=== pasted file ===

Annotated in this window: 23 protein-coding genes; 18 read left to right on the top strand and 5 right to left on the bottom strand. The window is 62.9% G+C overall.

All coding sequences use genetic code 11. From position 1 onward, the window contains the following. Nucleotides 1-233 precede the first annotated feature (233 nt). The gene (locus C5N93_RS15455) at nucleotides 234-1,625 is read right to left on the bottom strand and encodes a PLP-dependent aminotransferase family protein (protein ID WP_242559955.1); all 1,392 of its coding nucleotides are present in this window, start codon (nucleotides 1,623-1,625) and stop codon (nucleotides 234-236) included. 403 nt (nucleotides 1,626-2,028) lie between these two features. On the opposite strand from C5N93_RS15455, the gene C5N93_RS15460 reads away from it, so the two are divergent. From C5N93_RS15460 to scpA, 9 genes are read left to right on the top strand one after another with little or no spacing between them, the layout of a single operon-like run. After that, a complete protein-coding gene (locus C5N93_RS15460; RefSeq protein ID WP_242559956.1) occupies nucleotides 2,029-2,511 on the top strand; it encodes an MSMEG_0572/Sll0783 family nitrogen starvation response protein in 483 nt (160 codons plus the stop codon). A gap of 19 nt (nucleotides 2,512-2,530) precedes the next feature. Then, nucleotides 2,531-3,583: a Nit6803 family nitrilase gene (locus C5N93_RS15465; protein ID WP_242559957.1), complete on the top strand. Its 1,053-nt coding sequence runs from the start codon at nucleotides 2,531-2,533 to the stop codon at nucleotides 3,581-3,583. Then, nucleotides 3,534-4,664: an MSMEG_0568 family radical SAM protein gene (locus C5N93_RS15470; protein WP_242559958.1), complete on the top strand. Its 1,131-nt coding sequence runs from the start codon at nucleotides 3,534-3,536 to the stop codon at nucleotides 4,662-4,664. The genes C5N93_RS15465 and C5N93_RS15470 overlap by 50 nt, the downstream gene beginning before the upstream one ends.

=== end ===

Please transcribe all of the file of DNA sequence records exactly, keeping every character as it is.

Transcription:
Annotated in this window: 23 protein-coding genes; 18 read left to right on the top strand and 5 right to left on the bottom strand. The window is 62.9% G+C overall.

All coding sequences use genetic code 11. From position 1 onward, the window contains the following. Nucleotides 1-233 precede the first annotated feature (233 nt). The gene (locus C5N93_RS15455) at nucleotides 234-1,625 is read right to left on the bottom strand and encodes a PLP-dependent aminotransferase family protein (protein ID WP_242559955.1); all 1,392 of its coding nucleotides are present in this window, start codon (nucleotides 1,623-1,625) and stop codon (nucleotides 234-236) included. 403 nt (nucleotides 1,626-2,028) lie between these two features. On the opposite strand from C5N93_RS15455, the gene C5N93_RS15460 reads away from it, so the two are divergent. From C5N93_RS15460 to scpA, 9 genes are read left to right on the top strand one after another with little or no spacing between them, the layout of a single operon-like run. After that, a complete protein-coding gene (locus C5N93_RS15460; RefSeq protein ID WP_242559956.1) occupies nucleotides 2,029-2,511 on the top strand; it encodes an MSMEG_0572/Sll0783 family nitrogen starvation response protein in 483 nt (160 codons plus the stop codon). A gap of 19 nt (nucleotides 2,512-2,530) precedes the next feature. Then, nucleotides 2,531-3,583: a Nit6803 family nitrilase gene (locus C5N93_RS15465; protein ID WP_242559957.1), complete on the top strand. Its 1,053-nt coding sequence runs from the start codon at nucleotides 2,531-2,533 to the stop codon at nucleotides 3,581-3,583. Then, nucleotides 3,534-4,664: an MSMEG_0568 family radical SAM protein gene (locus C5N93_RS15470; protein WP_242559958.1), complete on the top strand. Its 1,131-nt coding sequence runs from the start codon at nucleotides 3,534-3,536 to the stop codon at nucleotides 4,662-4,664. The genes C5N93_RS15465 and C5N93_RS15470 overlap by 50 nt, the downstream gene beginning before the upstream one ends.